Karen Dill, Testimony before the House Subcommittee on Commerce, Trade and Consumer Protection, Subcommittee on Commerce, Trade and Consumer Protection, "From Imus to Industry: The Business of Stereotypes and Degrading Images," House Committee on Energy and Commerce, United States House of Representatives, Sept. 25, 2007.
Media violence researcher Karen Dill is an associate professor of psychology in the School of Social and Behavioral Sciences at Lenoir-Rhyne College in North Carolina.
I am Dr. Karen Dill and have been conducting research in the field of media psychology since 1994. My specialization is in media violence, violence against women, video games, and stereotyping of women and minorities in the media. In this capacity, I have co-authored a statement on interactive media violence which led to the American Psychological Association's (APA) Resolution on Violence in Video Games and Interactive Media, adopted in 2005. In addition, I currently serve on the APA committee on Interactive Media and have published in the field of media psychology with an emphasis on video games, violence and gender stereotypes. My dissertation, Video Games and Aggressive Thoughts, Feelings and Behaviors in the Laboratory and in Life, co-authored with my mentor Dr. Craig Anderson, is the single most-cited research paper on video game violence effects.
Americans spend two-thirds of our waking lives consuming mass media. Be it television, movies, music, video games or the internet, media consumption is the number one activity of choice for Americans—commanding, on average, 3,700 hours of each citizen's time annually. The average American child devotes 45 hours per week to media consumption, more time than she spends in school.
How Mass Media Shapes Culture
Since culture is our shared reality, created and sustained through common experience, American culture is now largely that which is shaped and maintained by the mass media. Television, video games, music and other forms of media create meaning including shared beliefs, values and rules. Television, games, songs and movies tell stories, project images and communicate ideas. Since we are social creatures, it is natural for us to learn who we are, how we should act, feel, think and believe through the stories of our common culture.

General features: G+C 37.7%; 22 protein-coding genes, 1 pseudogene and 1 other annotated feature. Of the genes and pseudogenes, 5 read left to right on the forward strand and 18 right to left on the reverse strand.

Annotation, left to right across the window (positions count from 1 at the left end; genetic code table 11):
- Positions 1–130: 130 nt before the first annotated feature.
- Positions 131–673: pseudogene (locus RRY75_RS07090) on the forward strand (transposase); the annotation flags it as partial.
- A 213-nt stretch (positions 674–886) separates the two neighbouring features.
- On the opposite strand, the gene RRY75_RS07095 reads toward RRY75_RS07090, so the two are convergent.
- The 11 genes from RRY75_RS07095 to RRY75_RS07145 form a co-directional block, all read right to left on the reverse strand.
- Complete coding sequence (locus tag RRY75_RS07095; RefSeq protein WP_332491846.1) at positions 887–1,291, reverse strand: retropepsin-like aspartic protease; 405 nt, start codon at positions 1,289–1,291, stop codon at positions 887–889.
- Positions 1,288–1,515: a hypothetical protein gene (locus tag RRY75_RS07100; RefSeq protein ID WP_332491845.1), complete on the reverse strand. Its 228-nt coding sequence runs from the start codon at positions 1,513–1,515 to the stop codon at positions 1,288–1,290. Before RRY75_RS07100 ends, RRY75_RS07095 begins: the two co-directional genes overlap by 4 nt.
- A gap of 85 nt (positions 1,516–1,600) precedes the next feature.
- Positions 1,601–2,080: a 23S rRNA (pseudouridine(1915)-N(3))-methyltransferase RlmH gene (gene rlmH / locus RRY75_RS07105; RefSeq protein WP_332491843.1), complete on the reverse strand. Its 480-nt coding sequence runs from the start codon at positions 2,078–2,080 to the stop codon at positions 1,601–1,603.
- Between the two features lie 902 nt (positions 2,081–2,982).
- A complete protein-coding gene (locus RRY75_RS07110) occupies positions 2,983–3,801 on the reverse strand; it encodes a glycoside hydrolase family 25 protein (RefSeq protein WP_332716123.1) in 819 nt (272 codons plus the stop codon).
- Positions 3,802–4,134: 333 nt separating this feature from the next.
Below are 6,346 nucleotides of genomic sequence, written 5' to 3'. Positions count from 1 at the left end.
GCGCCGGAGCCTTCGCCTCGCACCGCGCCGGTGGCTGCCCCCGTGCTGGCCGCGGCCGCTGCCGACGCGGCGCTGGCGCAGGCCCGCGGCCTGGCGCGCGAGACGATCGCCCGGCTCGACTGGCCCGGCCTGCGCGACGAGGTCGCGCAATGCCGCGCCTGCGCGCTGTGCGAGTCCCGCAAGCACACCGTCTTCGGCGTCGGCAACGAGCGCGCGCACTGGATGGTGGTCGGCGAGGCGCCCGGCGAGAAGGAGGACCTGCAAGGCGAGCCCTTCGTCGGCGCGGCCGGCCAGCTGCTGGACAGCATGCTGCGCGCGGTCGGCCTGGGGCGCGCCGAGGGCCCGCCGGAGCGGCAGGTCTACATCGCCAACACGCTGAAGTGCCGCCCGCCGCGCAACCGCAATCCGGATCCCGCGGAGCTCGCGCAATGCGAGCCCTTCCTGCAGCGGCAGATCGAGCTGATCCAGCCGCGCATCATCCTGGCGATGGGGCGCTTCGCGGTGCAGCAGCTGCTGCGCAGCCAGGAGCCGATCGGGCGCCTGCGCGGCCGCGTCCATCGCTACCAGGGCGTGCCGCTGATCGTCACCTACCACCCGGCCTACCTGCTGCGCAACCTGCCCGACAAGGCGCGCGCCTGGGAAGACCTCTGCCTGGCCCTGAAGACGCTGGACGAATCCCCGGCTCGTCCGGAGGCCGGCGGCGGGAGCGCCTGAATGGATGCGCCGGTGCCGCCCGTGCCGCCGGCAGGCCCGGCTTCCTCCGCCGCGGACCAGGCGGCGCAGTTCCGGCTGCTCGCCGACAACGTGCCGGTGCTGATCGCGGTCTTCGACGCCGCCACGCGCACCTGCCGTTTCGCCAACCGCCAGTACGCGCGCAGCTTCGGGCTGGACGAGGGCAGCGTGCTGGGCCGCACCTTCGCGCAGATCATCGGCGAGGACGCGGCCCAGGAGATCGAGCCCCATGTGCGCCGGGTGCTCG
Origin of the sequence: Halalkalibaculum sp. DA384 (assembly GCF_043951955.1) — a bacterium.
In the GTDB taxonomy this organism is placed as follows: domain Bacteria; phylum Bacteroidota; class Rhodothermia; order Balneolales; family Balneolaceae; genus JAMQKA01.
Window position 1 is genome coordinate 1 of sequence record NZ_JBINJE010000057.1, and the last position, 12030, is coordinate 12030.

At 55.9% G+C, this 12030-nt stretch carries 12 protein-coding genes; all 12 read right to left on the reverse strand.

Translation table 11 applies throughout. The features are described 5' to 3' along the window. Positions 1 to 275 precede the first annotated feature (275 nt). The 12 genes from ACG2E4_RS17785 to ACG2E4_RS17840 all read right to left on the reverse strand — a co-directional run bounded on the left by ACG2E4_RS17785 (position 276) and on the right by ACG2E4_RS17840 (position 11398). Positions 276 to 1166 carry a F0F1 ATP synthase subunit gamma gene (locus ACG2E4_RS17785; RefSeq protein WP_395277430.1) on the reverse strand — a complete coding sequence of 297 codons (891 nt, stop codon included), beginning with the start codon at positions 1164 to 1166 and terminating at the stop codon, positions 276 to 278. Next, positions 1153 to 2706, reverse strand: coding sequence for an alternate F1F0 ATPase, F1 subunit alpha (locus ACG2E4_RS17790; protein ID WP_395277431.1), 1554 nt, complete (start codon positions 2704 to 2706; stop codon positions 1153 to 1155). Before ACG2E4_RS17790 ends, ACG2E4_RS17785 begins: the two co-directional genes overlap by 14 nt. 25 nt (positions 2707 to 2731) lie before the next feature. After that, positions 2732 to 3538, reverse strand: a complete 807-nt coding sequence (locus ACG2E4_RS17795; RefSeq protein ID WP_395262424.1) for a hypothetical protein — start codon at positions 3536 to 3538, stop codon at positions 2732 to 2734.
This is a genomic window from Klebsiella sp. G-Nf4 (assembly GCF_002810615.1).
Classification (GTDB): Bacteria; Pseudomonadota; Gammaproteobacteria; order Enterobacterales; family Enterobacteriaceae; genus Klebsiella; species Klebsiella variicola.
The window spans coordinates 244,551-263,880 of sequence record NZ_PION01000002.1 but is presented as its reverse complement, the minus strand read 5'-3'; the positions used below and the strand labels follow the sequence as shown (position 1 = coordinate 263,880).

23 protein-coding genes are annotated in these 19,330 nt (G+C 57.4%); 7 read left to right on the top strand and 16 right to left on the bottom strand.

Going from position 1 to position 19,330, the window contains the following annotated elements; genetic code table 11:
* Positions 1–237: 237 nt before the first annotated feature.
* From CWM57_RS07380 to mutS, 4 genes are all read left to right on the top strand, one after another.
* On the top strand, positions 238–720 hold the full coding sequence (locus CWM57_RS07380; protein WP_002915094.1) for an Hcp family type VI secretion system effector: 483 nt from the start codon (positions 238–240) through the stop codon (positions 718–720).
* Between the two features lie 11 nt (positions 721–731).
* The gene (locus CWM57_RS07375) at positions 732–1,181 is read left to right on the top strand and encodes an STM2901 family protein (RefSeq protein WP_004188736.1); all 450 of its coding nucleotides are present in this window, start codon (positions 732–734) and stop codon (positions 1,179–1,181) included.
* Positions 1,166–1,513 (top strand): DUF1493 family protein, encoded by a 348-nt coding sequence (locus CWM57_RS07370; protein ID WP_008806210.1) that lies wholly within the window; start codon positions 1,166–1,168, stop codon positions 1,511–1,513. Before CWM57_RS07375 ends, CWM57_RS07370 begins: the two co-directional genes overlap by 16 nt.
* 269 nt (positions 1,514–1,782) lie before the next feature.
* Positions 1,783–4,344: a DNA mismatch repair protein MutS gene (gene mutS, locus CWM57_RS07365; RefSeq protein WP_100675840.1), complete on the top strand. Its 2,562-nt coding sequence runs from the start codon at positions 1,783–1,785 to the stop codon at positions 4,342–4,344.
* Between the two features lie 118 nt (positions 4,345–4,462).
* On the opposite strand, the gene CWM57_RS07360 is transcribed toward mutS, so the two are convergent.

Violent music lyrics have been shown to increase aggressive thoughts and feelings.
This creation of culture through popular media was sadly exemplified recently when radio personality Don Imus referred to a college women's basketball team as "nappy-headed ho's." Sadder still, many responded that the racist and sexist language was acceptable because that type of language is used by minorities in rap music. Unfortunately racist and sexist slurs influence real people, for example sending the message to girls that this is how our society views them and causing issues with self esteem and identity.
The Psychology Behind Media
When people say that media messages do not matter, they do not understand the psychology behind the media. For example, research on the third person effect has shown repeatedly that people believe that they themselves are immune to being affected by negative media content such as media violence, but that they believe other people, especially children, are affected. A recent study showed that the more violent video games you play, the less likely you are to believe that you are affected by video game violence. Reasons for these misperceptions include 1) the natural tendency to reject the notion that our habits are harmful; 2) a mistaken view of how media effects work (e.g., that media violence effects are always immediately observable and extreme such as murder); and 3) that media are produced primarily to entertain us (rather than to make a profit); and 4) that media do not affect the viewer (including the tendency to believe that important effects such as violence must have an important cause, not a trivial cause such as watching television).
Research on music has demonstrated that exposure to violent rap videos increases adversarial sexual beliefs (viewing men and women as enemies in the sexual sphere), negative mood, and acceptance of relationship violence (for example, believing it is acceptable for a boyfriend to shove his girlfriend out of jealousy). Additionally, violent music lyrics have been shown to increase aggressive thoughts and feelings. Across a number of studies in which researchers controlled for artist, style and other relevant factors, results showed conclusively that it was the aggressive content that caused the observed changes....
The Need for Regulation
We enjoy freedom of expression in this country, but no country can grant us freedom from consequences. Scientists call it cause and effect. To put it more poetically, you reap what you sow. If you want peace, plant peace. If you want justice, grow justice. If we plant the seeds of violence and hate, we, as a culture, will reap what we have sown.
My message today is that violence, hatred, racism and sexism in the media do matter. One way our government can ameliorate this situation is to act on the research findings by planning legislation and regulation accordingly. Beyond that, we have a dire need in our schools to implement a curriculum that teaches how the media work (known as media literacy training) so that if a child hears these messages she is better equipped to deal with them. We need to make our priorities protecting and empowering children and all people rather than placing emphasis on protecting the rights of special interests to profit from selling messages of hate and injustice. We also need to recognize the deception involved with defending these harmful messages as freedom of expression.